Former Courtenay House director pleads guilty to $180m Ponzi scheme

Former Courtenay House director pleads guilty to $180m Ponzi scheme

Photo: Squirrel Photos, via Unsplash.

The former sole director of The Courtenay House companies has admitted to conducting a $180 million Ponzi scheme that extracted money from 585 investors over the course of more than six years before the businesses entered liquidation in May 2017.

Tony Iervasi, of Tweed Heads, has pleaded guilty in the Downing Centre Local Court in Sydney to five criminal charges relating to the scheme while he was director of Courtenay House Pty Ltd and Courtenay House Capital Trading Group Pty Ltd.

Both companies, in liquidation, are based out of Bondi Junction.

He pleaded guilty to four offences of engaging in dishonest conduct between 13 December 2010 and 21 April 2017, telling investors their funds would be traded in Forex and Futures markets when only around three per cent were traded. 

Instead, monthly amounts paid to investors were derived from capital deposited from new investors.

Iervasi ran several ‘investment specials’ to encourage trading. For example, in December 2016 he invited clients to invest in a 'US Election Special Trade' to take place in early 2017 to coincide with the inauguration of President Donald Trump, as a way to invest in what he claimed were 'fast-money markets'.

He offered a 15 per cent return with a 20 per cent risk, and via weekly emails his clients were told they had made profits from the special trade. However, those funds were instead used to sustain the Ponzi scheme.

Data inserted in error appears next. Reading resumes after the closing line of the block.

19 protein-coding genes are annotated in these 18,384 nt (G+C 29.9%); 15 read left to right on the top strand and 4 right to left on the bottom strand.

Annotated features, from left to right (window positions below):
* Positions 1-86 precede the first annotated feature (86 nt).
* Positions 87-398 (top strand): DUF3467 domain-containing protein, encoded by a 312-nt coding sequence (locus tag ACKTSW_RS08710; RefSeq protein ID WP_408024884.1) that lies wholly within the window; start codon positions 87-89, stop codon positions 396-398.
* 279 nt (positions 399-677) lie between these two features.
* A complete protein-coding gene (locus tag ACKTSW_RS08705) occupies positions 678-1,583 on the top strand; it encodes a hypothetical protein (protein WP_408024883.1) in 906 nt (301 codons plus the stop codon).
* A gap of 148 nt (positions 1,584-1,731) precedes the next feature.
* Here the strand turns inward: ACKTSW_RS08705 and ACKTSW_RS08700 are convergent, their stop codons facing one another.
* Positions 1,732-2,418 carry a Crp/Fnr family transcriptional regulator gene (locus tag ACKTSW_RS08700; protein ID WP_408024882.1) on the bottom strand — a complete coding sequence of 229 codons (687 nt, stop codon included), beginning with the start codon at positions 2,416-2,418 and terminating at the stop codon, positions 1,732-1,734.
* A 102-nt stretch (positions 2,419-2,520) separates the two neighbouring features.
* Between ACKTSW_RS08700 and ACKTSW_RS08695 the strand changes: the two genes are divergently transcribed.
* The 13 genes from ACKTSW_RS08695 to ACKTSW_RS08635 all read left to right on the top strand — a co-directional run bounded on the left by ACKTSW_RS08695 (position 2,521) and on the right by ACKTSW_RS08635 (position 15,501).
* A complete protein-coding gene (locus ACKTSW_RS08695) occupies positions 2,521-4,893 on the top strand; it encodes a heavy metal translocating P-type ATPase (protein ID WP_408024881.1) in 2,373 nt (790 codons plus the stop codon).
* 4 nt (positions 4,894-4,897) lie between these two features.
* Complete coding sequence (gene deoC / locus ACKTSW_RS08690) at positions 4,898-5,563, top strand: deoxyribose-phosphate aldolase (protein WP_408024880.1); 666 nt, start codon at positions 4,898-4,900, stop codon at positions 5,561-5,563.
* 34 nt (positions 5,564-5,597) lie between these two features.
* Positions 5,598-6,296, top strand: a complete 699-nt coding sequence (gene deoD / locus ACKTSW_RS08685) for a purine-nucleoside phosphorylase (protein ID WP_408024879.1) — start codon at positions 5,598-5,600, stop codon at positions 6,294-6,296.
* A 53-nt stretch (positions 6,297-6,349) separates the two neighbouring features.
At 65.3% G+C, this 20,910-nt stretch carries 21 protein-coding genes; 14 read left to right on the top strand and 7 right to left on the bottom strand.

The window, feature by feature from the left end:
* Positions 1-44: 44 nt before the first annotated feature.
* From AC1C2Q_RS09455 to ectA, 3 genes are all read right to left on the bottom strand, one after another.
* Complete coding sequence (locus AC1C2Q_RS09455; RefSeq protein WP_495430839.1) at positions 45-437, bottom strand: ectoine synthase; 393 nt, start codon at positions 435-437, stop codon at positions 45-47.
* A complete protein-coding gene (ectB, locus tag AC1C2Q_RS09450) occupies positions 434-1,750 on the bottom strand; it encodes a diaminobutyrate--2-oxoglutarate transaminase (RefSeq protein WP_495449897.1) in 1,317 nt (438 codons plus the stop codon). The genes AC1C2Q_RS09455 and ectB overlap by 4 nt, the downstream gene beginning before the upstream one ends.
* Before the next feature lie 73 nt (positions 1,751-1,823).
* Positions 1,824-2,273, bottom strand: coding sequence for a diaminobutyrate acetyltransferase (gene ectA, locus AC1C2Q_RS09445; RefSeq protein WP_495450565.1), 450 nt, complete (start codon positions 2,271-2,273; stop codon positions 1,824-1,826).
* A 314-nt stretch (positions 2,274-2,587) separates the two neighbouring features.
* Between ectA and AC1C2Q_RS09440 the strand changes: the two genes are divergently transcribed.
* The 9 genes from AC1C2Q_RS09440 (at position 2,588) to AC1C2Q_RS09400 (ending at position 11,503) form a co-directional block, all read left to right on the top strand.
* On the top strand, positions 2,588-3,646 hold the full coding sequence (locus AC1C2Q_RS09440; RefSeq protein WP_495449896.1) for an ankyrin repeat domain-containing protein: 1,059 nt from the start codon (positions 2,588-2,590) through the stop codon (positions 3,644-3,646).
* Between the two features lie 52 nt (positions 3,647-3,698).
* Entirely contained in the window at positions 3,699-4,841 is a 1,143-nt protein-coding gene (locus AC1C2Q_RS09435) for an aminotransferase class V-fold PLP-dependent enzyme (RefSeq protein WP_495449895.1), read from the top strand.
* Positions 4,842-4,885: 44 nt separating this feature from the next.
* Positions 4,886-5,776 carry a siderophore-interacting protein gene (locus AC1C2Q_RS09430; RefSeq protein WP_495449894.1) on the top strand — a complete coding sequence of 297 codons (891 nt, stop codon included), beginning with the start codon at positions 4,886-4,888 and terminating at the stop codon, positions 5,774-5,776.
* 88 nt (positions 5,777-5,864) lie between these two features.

Iervasi also pleaded guilty to one charge of carrying on an unlicensed financial services business, as neither of the Courtenay House companies held an Australian Financial Services (AFS) license to cover the provision of financial services including the promotion of financial products or trading on behalf of clients.

The matter is being prosecuted by the Commonwealth Director of Public Prosecutions after an investigation and referral by the Australian Securities and Investments Commission. 

Upon pleading guilty to the charges, Iervasi was committed to the Supreme Court of New South Wales for sentence, which will occur on a date yet to be fixed. His first appearance before that Court will be on 9 December 2022.

The maximum penalty at the time for engaging in dishonest conduct in relation to a financial product or financial service was 10 years’ imprisonment, a fine of $810,000, or both. The maximum penalty for operating without an AFS licence is two years’ imprisonment, a fine of $22,000, or both.

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